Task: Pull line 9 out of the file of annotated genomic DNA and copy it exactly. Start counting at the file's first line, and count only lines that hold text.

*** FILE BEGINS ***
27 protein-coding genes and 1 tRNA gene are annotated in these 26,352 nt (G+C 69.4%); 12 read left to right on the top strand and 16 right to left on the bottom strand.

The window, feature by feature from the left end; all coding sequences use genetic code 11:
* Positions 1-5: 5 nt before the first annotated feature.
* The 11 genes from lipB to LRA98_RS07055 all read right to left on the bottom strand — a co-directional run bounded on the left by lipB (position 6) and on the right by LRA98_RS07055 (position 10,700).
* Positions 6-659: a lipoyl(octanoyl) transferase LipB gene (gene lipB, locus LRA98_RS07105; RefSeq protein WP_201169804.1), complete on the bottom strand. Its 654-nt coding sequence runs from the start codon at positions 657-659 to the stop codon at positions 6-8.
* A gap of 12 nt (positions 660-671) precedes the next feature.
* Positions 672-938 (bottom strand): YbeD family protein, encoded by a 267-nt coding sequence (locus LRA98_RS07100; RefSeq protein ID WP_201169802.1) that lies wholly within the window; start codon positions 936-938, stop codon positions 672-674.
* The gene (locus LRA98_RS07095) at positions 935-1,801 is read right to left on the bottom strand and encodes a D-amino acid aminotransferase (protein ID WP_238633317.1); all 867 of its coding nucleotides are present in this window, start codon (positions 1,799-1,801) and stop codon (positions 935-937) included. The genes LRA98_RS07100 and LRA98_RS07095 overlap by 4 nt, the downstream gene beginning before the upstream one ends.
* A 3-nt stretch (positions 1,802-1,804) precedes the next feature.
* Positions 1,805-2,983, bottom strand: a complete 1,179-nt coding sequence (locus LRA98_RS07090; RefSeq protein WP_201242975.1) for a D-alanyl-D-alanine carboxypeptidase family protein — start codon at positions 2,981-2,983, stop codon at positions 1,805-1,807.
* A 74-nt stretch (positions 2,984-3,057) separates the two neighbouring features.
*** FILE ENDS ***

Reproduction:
* A 3-nt stretch (positions 1,802-1,804) precedes the next feature.